Biotech Strategy Blog

Commentary on Science, Innovation & New Products with a focus on Oncology, Hematology & Cancer Immunotherapy

Posts tagged ‘Innate Pharma’

Making waves with new directions – there are many possible ways to go when considering targeting the adenosine axis

As we segue between our AACR and ASCO coverage, one topic that straddles both virtual meetings is targeting the adenosine axis.  At AACR19, this pathway was very much front and square with some intriguing and controversial data presented, which caught many people by surprise.

Since then, several companies have opened new trials, others are completing enrollment and waiting for their data to readout before deciding upon next steps.

It’s a good time to take a look at what’s new in this niche and also see things differently through the lens of one company involved in the field.  Yes, it’s time to share our latest expert interview from not one, but two, c-suite executives.

What are their perspectives (they are different), where do they see the field going and why?

In part one of the discussion we focus exclusively on adenosine targeting and how they see themselves differentiated from the crowd… it certainly makes for interesting reading!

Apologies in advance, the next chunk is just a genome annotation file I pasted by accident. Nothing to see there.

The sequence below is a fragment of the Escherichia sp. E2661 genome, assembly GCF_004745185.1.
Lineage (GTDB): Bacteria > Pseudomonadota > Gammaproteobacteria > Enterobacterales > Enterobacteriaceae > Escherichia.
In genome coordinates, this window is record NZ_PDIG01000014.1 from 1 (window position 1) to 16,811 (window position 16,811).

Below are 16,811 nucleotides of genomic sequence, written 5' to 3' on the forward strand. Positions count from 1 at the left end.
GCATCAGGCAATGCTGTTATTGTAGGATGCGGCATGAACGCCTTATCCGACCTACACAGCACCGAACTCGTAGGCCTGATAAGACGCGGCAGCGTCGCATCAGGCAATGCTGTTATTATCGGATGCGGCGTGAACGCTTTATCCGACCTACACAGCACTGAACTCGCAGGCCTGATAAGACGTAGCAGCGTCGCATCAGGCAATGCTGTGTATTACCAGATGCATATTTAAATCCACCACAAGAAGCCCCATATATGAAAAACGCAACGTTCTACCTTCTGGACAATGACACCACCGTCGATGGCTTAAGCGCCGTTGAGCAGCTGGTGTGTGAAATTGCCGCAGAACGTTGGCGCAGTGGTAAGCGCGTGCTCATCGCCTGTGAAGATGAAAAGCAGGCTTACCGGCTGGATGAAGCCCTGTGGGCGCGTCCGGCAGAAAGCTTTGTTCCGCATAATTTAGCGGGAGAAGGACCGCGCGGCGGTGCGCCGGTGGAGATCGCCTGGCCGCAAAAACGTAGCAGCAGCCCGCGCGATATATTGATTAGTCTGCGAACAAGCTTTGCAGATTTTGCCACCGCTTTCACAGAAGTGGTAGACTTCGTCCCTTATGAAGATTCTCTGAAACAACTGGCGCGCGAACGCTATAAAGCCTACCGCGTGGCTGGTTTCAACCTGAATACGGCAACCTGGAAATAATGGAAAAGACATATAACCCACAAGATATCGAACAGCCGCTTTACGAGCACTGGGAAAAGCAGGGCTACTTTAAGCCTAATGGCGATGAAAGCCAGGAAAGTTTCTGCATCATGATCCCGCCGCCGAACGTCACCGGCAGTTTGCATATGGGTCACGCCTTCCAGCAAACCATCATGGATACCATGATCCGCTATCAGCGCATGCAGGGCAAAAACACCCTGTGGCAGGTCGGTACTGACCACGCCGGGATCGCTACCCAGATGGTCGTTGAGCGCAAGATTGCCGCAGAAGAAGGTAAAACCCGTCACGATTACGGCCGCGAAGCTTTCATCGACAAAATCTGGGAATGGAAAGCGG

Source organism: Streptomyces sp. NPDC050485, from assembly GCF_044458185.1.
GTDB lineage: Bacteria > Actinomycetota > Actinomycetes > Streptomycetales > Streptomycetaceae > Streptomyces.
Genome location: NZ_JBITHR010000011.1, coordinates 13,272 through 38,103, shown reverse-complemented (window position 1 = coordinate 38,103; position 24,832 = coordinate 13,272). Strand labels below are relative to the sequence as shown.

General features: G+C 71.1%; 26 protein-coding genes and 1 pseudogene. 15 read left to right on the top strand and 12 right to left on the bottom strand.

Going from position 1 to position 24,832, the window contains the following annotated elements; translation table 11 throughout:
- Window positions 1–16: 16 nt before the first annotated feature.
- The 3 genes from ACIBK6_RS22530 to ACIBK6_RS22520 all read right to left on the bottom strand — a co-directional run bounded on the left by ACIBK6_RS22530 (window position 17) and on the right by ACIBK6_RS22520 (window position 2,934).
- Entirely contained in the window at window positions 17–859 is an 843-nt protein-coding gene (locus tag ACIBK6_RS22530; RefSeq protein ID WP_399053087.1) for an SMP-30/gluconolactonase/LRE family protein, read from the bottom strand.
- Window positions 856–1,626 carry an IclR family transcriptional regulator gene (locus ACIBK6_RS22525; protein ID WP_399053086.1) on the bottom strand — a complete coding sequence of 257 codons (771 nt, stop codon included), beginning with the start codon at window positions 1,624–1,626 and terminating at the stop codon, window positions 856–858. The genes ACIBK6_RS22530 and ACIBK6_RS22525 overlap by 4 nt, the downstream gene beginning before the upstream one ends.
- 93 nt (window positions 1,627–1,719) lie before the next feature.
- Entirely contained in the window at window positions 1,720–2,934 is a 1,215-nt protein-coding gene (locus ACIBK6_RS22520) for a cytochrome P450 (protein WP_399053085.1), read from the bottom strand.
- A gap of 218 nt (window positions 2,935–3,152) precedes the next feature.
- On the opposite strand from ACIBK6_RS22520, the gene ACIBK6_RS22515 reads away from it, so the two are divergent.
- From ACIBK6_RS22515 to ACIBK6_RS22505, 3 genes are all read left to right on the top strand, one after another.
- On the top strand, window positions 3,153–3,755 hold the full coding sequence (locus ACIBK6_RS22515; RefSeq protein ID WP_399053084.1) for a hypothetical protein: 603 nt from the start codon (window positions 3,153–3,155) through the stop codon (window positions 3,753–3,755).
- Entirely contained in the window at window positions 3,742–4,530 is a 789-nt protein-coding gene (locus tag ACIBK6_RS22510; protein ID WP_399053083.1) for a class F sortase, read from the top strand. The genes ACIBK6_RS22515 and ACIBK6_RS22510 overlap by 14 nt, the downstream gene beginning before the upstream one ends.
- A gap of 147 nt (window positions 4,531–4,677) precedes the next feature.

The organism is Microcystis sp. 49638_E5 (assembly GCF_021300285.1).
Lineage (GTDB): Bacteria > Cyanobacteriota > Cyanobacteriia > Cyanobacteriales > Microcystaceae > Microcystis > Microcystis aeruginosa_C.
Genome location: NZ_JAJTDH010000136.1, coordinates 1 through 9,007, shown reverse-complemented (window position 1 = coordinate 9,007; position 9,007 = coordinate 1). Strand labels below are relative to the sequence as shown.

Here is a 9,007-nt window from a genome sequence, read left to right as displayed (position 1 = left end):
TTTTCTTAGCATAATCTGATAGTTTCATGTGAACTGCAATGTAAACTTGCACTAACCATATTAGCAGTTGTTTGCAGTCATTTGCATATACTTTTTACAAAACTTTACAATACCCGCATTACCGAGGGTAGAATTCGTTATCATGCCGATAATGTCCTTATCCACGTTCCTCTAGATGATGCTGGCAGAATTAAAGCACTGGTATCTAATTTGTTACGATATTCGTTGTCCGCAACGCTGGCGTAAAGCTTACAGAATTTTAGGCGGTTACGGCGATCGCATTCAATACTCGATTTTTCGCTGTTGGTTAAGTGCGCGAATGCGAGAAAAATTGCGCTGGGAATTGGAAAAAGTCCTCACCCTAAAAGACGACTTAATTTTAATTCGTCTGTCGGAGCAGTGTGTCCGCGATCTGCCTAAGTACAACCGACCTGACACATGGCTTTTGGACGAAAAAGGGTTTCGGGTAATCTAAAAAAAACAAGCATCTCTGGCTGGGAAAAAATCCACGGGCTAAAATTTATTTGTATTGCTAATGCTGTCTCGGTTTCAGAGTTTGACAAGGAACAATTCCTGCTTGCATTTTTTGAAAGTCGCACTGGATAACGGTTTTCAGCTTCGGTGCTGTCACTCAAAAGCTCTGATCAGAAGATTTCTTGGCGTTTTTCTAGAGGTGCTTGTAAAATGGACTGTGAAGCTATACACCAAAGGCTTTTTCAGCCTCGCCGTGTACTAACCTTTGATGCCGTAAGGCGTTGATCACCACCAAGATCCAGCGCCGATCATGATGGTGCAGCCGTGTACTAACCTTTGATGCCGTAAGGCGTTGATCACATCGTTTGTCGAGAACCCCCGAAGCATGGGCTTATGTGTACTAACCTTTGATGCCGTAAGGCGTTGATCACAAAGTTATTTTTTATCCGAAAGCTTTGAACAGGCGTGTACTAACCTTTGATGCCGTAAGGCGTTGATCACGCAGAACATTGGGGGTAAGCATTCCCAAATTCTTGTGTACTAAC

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Corvus Pharmaceuticals LogoA biotech company we’ve been following for several years – on what has turned out to be a rollercoaster ride so far – is Corvus Pharmaceuticals (NASDAQ: CRVS).

They were pioneers in targeting the adenosine pathway with their adenosine A2A receptor antagonist,  CPI–444, now known as ciforadenant.

So what’s new at Corvus? It turns out quite a lot.

At ASCO 2019, BSB caught up with Richard A Miller MD, Co-Founder, President, and CEO of Corvus Pharmaceuticals to learn more about their progress and importantly, where they’re headed.

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The AACR19 ‘mosh pit’ where gems abound

It’s been a while since we looked at the adenosine pathway, where a fog of immunosuppression is thought to cloak the ability of the immune system to induce antitumour immunity.

When we first wrote about the A2A receptor-CD73-CD39 pathway in 2016 there really weren’t very many players in this niche.  Since then the field has expanded quite considerably and there are now more companies and molecules to consider.